State and Local Tax Alert - July 2016

July 2016

Connecticut Adopts Market Sourcing For Corporation and Personal Income Tax, and Single Sales Factor for Personal Income Tax


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Summary 

On June 6, 2016, Connecticut Governor Dannel P. Malloy (D) signed into law S.B. 502, 2016 Gen. Assem., May Spec. Sess. (Conn. 2016), which adopts single sales factor apportionment for Personal Income Tax purposes, and market sourcing for Corporation and Personal Income Tax purposes.  These provisions in S.B. 502 apply to taxable years beginning on or after January 1, 2016, for Corporation Income Tax purposes and taxable years beginning on or after January 1, 2017, for Personal Income Tax purposes.
 

Details

Single Sales Factor Apportionment

For taxable years beginning on or after January 1, 2017, under the Personal Income Tax, Connecticut apportions items of income, gain, loss, and deduction attributable to a business, trade, profession, or occupation carried on in the state via a single sales factor.  This provision applies to the income of a nonresident individual, including a nonresident partner’s, shareholder’s, and beneficiary’s share of income.
 
Market Sourcing for Apportionment

For taxable years beginning on or after January 1, 2016, for Corporation Income Tax purposes and for taxable years beginning on or after January 1, 2017, for Personal Income Tax purposes, Connecticut adopts the following framework for assigning receipts from sales of other than tangible personal property held primarily for sale.  For Personal Income Tax purposes, these provisions also apply to the income of a nonresident individual, including a nonresident partner’s, shareholder’s, and beneficiary’s share of income.
 
Source to Connecticut
Receipt Form Personal Income Tax Corporation Income Tax
Service To the extent the service is used at a location in the state To the extent the service is used at a location in the state
Rental, lease, or license of tangible personal property To the extent the property is situated in the state To the extent the property is situated in the state
Rental, lease, or license of real property Excluded To the extent the property is situated in the state
Rental, lease, or license of intangible property (marketing) To the extent the good or service is purchased by a Connecticut customer To the extent the good or service is purchased by a Connecticut customer
Rental, lease, or license of intangible property (non-marketing) To the extent the property is used in the state To the extent the property is used in the state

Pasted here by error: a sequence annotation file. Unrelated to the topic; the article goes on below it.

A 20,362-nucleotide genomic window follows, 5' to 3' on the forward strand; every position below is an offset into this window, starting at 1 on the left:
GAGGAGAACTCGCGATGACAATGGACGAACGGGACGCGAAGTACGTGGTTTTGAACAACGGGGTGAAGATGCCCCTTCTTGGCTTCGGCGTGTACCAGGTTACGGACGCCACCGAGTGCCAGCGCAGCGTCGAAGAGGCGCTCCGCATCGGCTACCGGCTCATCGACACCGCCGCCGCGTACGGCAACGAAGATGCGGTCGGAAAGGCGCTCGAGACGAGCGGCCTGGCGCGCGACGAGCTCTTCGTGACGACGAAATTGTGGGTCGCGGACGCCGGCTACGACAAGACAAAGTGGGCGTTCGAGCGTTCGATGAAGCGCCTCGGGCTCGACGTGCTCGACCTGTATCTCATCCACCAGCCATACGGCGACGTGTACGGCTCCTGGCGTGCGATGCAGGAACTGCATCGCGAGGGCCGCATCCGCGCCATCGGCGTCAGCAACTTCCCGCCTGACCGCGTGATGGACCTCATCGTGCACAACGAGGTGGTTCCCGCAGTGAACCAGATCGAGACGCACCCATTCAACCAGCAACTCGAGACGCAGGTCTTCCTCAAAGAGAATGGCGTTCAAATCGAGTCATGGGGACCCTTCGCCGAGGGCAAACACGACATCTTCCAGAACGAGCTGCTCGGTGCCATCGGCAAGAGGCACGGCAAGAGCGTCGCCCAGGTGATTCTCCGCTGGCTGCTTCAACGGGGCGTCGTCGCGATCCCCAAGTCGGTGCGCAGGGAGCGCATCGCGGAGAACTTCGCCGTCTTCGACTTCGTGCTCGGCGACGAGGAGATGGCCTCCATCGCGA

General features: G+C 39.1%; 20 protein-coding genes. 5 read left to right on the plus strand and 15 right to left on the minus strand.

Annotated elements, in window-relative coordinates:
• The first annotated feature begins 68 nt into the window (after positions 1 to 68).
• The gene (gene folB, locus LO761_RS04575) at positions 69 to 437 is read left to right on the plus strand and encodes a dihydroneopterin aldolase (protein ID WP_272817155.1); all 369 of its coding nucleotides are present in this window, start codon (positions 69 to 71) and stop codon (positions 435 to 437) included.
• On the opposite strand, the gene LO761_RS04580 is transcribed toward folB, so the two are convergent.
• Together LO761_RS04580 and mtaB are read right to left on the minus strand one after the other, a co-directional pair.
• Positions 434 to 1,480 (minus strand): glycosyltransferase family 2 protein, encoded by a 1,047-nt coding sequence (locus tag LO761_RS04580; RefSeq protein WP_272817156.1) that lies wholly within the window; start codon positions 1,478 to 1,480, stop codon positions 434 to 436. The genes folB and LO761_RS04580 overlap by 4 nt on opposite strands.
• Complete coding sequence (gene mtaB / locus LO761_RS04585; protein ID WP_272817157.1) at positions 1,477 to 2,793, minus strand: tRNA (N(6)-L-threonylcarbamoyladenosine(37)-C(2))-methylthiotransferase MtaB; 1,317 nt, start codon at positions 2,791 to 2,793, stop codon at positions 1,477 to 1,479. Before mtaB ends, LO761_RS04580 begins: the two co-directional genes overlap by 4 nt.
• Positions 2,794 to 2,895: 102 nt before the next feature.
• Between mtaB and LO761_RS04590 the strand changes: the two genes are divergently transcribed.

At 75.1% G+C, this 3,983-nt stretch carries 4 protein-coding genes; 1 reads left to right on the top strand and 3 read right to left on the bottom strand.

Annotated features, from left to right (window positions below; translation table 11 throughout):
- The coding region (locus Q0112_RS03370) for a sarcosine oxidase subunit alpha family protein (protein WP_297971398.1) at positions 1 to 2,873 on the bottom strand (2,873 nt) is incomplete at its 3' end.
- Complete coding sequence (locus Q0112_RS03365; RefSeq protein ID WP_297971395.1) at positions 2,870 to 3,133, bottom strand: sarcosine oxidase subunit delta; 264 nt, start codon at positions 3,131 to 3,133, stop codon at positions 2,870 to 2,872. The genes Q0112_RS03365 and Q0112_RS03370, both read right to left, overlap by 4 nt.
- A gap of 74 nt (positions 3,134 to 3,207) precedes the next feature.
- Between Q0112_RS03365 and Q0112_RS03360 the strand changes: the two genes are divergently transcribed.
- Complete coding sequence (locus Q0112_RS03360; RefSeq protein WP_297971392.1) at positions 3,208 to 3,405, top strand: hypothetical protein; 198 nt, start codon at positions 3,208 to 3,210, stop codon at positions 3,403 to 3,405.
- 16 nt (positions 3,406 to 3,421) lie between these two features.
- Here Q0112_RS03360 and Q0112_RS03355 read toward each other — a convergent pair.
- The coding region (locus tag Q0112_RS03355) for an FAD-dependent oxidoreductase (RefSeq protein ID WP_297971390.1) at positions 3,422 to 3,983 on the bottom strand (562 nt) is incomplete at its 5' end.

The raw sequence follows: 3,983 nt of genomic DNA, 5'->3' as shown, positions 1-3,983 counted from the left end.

Sale or other disposition of tangible personal property Excluded Excluded
Sale or other disposition of real property (not held primarily for sale) Excluded1 Excluded
Sale or other disposition of intangible property (not held primarily for sale) Excluded Excluded
Interest None Managed or controlled within the state
Other To the extent the taxpayer’s market for the sales is in the state To the extent the taxpayer’s market for the sales is in the state

A taxpayer that cannot reasonably determine the assignment of receipts under the foregoing rules may petition the Commissioner of Revenue for approval of a methodology that reasonably approximates the assignment of such receipts.  Connecticut requires the taxpayer to file the petition within 60 days prior to the original due date for the first return to which the petition applies.  The Commissioner is required to grant or deny the petition before the original due date for the return.
 

BDO Insights

  • Connecticut’s adoption of single sales factor apportionment for Personal Income Tax purposes aligns the apportionment of income under that tax with the apportionment of income under the Corporation Income Tax, at least with respect to taxable years beginning on or after January 1, 2017.  Connecticut adopted single sales factor apportionment for Corporation Income Tax purposes in December 2015, which applies to taxable years beginning on or after January 1, 2016.  See the BDO SALT alert that discusses Connecticut’s adoption of single sales factor apportionment for Corporation Income Tax purposes.
  • Connecticut’s adoption of market sourcing was expected given that most, if not all, states that have adopted single sales factor apportionment have also adopted market sourcing at the same time or shortly thereafter.
  • Since the new law was enacted on June 6, 2016, Connecticut taxpayers should assess what, if any, impact these law changes may have on their existing deferred tax balances, and adjust accordingly as of the enactment date.
  • We anticipate that the Department of Revenue Services, like other states that have adopted market sourcing, will need to issue further administrative guidance regarding its interpretation for determining “the extent the service is used at a location” in Connecticut.

 

West:   Atlantic:
Rocky Cummings
Tax Partner

 
  Jeremy Migliara
Tax Senior Director

 
Paul McGovern
Tax Senior Director
  Jonathan Liss
Tax Senior Director

 
Northeast:   Central:
Janet Bernier 
Tax Partner

 
  Angela Acosta
Tax Senior Director

 
Matthew Dyment
Tax Principal

 
  Nick Boegel
Tax Senior Director

 


Southeast:
  Joe Carr
Tax Principal

 
Ashley Morris
Tax Senior Director

 
  Mariano Sori
Tax Partner

 
Scott Smith
Tax Senior Director

 
  Richard Spengler
Tax Senior Director

 
Tony Manners
Tax Senior Director






 
 

Southwest:

Gene Heatly
Tax Senior Director

Tom Smith
Tax Partner